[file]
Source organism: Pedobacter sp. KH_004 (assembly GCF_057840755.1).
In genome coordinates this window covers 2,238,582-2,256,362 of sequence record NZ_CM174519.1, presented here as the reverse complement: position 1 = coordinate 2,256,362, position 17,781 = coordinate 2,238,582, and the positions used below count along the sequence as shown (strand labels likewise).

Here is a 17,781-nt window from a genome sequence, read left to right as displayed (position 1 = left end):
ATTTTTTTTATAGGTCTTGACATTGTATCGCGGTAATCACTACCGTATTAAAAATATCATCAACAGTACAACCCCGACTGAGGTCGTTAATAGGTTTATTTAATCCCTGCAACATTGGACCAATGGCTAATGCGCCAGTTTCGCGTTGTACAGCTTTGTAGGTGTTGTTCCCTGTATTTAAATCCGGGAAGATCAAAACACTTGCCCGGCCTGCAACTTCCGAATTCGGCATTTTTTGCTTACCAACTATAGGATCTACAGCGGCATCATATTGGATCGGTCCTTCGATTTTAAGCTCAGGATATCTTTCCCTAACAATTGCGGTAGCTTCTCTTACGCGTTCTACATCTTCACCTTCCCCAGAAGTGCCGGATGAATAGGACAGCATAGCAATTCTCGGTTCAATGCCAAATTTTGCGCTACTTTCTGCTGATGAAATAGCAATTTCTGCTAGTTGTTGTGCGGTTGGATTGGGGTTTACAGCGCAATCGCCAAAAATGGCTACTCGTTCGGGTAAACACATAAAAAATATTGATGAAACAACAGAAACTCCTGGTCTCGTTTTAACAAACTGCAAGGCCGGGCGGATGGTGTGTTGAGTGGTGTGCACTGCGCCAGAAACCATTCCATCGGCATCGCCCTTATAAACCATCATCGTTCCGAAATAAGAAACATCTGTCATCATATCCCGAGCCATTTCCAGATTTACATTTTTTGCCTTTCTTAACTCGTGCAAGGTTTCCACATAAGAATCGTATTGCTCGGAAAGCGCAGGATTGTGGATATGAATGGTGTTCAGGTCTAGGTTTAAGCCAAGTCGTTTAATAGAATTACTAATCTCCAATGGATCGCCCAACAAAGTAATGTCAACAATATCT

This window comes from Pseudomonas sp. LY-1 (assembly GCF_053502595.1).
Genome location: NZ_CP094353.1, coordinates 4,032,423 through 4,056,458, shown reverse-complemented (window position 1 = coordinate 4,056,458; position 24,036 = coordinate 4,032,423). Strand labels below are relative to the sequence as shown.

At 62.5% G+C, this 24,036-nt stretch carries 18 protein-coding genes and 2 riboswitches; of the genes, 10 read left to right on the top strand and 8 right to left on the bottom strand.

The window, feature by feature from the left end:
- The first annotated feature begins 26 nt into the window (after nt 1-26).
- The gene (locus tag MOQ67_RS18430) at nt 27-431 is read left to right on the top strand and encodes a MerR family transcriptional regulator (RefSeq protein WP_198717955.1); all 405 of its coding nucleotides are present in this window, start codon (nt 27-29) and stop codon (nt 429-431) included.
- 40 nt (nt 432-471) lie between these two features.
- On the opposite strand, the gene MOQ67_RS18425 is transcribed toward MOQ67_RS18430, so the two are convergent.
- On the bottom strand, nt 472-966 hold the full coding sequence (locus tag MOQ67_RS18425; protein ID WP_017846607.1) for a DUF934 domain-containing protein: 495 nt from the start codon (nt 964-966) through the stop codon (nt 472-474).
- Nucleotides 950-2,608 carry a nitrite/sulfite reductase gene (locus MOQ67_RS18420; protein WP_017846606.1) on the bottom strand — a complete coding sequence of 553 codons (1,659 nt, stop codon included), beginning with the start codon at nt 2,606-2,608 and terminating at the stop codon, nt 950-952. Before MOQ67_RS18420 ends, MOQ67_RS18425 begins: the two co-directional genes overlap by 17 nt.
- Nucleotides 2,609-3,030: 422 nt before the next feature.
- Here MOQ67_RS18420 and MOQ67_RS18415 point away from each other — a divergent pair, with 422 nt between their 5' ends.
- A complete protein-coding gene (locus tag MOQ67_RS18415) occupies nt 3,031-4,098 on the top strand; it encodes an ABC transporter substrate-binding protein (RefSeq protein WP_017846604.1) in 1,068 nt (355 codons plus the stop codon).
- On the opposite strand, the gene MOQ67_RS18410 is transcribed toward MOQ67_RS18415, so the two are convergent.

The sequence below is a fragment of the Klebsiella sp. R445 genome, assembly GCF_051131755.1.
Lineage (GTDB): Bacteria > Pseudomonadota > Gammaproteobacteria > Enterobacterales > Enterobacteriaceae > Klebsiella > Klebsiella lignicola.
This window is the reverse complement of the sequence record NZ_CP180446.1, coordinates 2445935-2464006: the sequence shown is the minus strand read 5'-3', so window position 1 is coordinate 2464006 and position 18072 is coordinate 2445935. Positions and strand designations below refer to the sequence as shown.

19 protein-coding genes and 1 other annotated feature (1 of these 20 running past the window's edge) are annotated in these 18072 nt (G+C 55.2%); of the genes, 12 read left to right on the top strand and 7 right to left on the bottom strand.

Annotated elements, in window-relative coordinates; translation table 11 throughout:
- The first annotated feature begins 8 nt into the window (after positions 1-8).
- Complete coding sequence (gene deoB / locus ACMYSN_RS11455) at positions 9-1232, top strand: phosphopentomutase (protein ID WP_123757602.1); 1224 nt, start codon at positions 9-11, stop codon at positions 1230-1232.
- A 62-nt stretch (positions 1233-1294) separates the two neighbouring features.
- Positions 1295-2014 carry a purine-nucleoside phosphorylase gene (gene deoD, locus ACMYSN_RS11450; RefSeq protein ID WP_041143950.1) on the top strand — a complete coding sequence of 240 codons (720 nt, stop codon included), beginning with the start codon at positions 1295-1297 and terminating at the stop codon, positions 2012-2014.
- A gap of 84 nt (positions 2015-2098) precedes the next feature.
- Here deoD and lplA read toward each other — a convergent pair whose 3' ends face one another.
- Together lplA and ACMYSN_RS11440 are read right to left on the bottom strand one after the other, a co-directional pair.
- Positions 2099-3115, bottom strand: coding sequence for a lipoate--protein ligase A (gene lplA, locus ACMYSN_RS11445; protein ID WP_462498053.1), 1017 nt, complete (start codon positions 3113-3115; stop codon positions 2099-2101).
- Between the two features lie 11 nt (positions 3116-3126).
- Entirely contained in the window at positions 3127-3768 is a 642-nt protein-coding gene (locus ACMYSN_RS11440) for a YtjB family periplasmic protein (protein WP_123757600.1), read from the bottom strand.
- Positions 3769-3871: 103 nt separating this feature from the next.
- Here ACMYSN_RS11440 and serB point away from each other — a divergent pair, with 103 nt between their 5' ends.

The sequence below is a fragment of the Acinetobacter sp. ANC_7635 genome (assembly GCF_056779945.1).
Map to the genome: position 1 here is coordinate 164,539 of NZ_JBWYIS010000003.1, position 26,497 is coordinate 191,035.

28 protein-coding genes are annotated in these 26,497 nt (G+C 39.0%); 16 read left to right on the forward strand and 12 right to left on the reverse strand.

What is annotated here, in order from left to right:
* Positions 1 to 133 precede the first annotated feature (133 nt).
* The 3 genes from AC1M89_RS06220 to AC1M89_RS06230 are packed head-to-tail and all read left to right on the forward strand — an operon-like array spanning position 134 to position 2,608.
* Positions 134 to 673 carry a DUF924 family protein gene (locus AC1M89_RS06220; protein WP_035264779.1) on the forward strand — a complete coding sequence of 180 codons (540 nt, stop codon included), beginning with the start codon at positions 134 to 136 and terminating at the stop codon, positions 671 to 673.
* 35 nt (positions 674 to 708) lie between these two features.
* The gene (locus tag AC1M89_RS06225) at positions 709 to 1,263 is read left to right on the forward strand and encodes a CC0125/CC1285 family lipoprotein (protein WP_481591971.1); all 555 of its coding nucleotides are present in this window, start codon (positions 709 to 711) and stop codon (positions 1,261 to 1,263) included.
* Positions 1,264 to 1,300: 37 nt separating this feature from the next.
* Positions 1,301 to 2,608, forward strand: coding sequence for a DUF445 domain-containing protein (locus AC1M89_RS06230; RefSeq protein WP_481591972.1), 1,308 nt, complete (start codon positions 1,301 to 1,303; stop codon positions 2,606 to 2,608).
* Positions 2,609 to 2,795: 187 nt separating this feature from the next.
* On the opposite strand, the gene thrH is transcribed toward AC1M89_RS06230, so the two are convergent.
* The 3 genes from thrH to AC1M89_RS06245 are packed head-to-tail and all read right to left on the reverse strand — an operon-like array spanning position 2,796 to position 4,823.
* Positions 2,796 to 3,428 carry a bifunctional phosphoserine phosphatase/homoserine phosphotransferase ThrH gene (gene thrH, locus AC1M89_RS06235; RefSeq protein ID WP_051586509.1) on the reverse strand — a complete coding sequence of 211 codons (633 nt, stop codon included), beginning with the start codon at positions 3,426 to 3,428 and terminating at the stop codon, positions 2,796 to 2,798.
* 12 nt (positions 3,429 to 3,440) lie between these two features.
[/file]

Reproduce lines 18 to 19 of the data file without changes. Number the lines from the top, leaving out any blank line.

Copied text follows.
- On the opposite strand, the gene MOQ67_RS18410 is transcribed toward MOQ67_RS18415, so the two are convergent.

The sequence below is a fragment of the Klebsiella sp. R445 genome, assembly GCF_051131755.1.